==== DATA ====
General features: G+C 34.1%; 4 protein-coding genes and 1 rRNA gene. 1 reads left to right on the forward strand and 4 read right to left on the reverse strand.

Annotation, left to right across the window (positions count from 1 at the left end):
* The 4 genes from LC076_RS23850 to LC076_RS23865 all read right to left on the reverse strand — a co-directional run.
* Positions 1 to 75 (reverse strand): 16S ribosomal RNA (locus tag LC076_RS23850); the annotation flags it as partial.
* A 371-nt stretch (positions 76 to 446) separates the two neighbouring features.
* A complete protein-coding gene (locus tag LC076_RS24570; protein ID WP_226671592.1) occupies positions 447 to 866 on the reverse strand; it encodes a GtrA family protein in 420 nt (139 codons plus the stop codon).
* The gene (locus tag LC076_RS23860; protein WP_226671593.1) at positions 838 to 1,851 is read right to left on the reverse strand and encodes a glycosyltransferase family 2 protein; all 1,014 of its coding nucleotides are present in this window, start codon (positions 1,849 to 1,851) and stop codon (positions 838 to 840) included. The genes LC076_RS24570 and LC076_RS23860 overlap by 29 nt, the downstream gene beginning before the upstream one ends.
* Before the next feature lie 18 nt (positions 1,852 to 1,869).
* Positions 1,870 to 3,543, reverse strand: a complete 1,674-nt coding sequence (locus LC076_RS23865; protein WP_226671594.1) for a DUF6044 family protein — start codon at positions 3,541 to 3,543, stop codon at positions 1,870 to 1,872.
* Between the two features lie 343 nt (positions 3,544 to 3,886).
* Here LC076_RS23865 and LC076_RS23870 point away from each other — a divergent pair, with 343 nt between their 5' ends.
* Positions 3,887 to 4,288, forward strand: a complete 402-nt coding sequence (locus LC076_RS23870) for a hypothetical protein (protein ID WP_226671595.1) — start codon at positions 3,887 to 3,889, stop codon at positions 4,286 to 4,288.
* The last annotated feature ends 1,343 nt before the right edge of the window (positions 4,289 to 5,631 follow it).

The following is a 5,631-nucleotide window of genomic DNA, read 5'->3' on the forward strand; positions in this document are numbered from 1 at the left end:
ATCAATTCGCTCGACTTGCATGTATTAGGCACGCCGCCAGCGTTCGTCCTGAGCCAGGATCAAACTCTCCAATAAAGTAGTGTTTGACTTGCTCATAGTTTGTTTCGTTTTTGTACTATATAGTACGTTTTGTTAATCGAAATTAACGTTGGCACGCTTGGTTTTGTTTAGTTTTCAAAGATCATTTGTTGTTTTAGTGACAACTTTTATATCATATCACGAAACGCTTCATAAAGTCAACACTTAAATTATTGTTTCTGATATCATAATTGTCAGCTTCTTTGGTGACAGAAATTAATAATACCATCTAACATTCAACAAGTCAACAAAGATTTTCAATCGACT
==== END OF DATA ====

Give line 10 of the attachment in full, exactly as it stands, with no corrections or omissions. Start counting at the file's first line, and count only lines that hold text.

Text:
* Between the two features lie 343 nt (positions 3,544 to 3,886).